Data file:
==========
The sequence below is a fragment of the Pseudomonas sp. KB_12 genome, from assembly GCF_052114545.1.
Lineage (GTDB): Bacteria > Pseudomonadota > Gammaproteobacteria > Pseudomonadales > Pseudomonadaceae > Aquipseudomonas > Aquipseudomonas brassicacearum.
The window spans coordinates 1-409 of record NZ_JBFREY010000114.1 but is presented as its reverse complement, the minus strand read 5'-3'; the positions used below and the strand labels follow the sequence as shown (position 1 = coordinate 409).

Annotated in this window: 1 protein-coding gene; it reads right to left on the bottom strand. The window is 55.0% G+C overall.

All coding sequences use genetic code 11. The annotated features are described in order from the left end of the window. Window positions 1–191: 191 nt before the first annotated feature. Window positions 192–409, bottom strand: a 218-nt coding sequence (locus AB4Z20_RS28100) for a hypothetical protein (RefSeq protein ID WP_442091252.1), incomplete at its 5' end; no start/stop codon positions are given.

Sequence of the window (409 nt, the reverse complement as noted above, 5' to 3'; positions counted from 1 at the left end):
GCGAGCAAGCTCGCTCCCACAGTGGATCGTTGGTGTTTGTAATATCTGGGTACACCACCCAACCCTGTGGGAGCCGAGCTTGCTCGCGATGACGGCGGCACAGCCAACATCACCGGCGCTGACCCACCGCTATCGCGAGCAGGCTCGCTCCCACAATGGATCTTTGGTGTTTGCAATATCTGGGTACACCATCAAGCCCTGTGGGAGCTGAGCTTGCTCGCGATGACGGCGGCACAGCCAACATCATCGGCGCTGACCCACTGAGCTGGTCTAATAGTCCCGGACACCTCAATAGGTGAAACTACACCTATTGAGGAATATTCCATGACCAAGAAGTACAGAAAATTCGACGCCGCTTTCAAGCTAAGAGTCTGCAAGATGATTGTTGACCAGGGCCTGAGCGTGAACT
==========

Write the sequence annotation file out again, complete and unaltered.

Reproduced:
The sequence below is a fragment of the Pseudomonas sp. KB_12 genome, from assembly GCF_052114545.1.
Lineage (GTDB): Bacteria > Pseudomonadota > Gammaproteobacteria > Pseudomonadales > Pseudomonadaceae > Aquipseudomonas > Aquipseudomonas brassicacearum.
The window spans coordinates 1-409 of record NZ_JBFREY010000114.1 but is presented as its reverse complement, the minus strand read 5'-3'; the positions used below and the strand labels follow the sequence as shown (position 1 = coordinate 409).

Annotated in this window: 1 protein-coding gene; it reads right to left on the bottom strand. The window is 55.0% G+C overall.

All coding sequences use genetic code 11. The annotated features are described in order from the left end of the window. Window positions 1–191: 191 nt before the first annotated feature. Window positions 192–409, bottom strand: a 218-nt coding sequence (locus AB4Z20_RS28100) for a hypothetical protein (RefSeq protein ID WP_442091252.1), incomplete at its 5' end; no start/stop codon positions are given.

Sequence of the window (409 nt, the reverse complement as noted above, 5' to 3'; positions counted from 1 at the left end):
GCGAGCAAGCTCGCTCCCACAGTGGATCGTTGGTGTTTGTAATATCTGGGTACACCACCCAACCCTGTGGGAGCCGAGCTTGCTCGCGATGACGGCGGCACAGCCAACATCACCGGCGCTGACCCACCGCTATCGCGAGCAGGCTCGCTCCCACAATGGATCTTTGGTGTTTGCAATATCTGGGTACACCATCAAGCCCTGTGGGAGCTGAGCTTGCTCGCGATGACGGCGGCACAGCCAACATCATCGGCGCTGACCCACTGAGCTGGTCTAATAGTCCCGGACACCTCAATAGGTGAAACTACACCTATTGAGGAATATTCCATGACCAAGAAGTACAGAAAATTCGACGCCGCTTTCAAGCTAAGAGTCTGCAAGATGATTGTTGACCAGGGCCTGAGCGTGAACT